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Cotton Motorcycles

Cotton Models

Cotton Motorcycle Logo

1937
14 models were release for 1937 including:
250cc SV
250cc OHV
350cc OHV
500cc OHV
600cc OHV

1941
Matthew Triggs writes: "I have the original green registration book and the date is Sept 1941 if you read up it says that cotton produced a light weight bike with a villiers 9d engine just before the war so I assume it wasn't registered untill later, I have been told this is a rare machine with only one other in UK."

1955
In 1955 the Cotton Cotanza was appeared, powered by a 242cc Anzani engine, sporting a new frame with "pivoted-fork" rear suspension. The
same frame was used in an updated 1955 Vulcan fitted with a 3-speed Villiers 9E engine.

1956
The Vulcan was fitted with a four speed gearbox, and another Cotanza appeared with a 322cc Anzani twin engine. A Cotton Trials was added to the catalogue, basically a Vulcan with road fittings and lights removed. The Vulcan was no longer listed.

1957
A Villiers two-stroke twin was added to the Cotanza range.

1958
No change to the 1957 range.

1959
All models were fitted with Armstrong leading link forks, and the Villiers 2T twin was dropped.

New models for 1959-1960 were the Herald, Messenger, Double Gloucester, Continental, Corsair and Conquest.

A range of road-racing, trials and scrambler models had all been added to the catalogue by the end of 1960.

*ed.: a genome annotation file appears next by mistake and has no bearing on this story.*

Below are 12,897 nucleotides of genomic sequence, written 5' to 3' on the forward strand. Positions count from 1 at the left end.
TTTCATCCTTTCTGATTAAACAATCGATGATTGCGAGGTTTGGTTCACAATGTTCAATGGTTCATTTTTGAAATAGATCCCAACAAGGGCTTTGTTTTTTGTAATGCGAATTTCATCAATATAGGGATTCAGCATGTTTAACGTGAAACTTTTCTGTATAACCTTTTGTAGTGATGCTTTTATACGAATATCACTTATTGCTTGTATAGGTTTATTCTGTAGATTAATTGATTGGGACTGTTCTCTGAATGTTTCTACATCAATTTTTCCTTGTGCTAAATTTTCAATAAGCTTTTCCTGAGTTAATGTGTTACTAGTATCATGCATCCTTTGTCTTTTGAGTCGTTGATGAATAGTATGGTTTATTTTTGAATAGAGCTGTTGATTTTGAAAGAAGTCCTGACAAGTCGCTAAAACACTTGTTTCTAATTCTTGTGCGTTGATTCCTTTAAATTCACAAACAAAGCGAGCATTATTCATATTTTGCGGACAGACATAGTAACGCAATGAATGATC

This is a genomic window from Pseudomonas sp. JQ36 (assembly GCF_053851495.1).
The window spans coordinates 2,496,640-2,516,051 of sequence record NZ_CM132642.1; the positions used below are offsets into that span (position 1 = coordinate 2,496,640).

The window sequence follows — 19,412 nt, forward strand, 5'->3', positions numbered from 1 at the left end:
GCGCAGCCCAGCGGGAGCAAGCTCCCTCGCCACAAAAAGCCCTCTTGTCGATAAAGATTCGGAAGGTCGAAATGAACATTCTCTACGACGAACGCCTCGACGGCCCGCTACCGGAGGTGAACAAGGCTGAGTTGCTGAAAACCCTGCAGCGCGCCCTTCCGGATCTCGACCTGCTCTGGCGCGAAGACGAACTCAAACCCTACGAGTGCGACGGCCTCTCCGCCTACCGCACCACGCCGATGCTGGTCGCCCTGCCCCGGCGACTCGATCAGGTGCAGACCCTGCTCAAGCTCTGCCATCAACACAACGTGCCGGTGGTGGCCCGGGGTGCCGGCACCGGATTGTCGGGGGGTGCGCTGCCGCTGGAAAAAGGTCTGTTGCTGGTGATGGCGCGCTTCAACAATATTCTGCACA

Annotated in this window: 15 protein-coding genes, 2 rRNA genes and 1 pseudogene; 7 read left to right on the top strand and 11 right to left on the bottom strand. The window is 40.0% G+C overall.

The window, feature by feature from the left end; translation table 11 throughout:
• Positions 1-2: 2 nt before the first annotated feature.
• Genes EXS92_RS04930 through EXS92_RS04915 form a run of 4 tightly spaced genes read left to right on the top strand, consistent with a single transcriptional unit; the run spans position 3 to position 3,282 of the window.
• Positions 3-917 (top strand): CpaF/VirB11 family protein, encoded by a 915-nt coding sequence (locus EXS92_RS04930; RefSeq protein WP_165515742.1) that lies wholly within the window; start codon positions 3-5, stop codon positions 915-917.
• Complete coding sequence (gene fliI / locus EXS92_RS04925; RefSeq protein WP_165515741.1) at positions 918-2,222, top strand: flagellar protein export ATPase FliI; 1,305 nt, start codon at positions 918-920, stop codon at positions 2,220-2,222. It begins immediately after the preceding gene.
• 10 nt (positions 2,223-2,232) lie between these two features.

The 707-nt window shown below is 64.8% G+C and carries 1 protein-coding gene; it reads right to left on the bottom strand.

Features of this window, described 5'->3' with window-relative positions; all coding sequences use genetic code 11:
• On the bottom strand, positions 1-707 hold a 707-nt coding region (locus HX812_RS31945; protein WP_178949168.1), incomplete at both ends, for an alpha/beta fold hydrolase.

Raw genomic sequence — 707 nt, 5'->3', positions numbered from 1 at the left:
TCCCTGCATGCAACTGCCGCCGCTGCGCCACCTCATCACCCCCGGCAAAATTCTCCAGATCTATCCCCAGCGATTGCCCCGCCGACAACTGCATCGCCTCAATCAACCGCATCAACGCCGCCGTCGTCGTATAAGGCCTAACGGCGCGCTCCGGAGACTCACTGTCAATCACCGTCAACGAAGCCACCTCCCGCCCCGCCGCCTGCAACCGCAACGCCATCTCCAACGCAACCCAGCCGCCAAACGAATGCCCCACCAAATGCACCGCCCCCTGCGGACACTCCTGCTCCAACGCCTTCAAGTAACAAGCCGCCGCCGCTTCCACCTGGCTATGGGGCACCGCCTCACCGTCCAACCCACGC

1961 range
The range included eight models including the Vulcan 4-speed 197cc in Road or Sports, 250cc Cougar  Scrambler and the Continental Duplex Frame 250cc. Two-stroke Villiers engines powered all models.

The Cougar was campaigned by the factory which fielded Brian Goss, John Draper and other riders.

1962
The Villiers Starmaker 247cc racing engine had become available and was fitted to factory road-racers and Telstar production models.

1964 saw the introduction of the Conquest. Competion results were encouraging.

1970
The factory moved to Stratton Road. Production of the Cotton Sturdy three wheel utility vehicle commenced.

1970-1980
The factory moved yet again, and a new 250cc competition machine appeared fitted with a Rotax engine, as Villiers had ceased production. The Rotax was good, but there was fierce competition from the Japanese in both price and performance.


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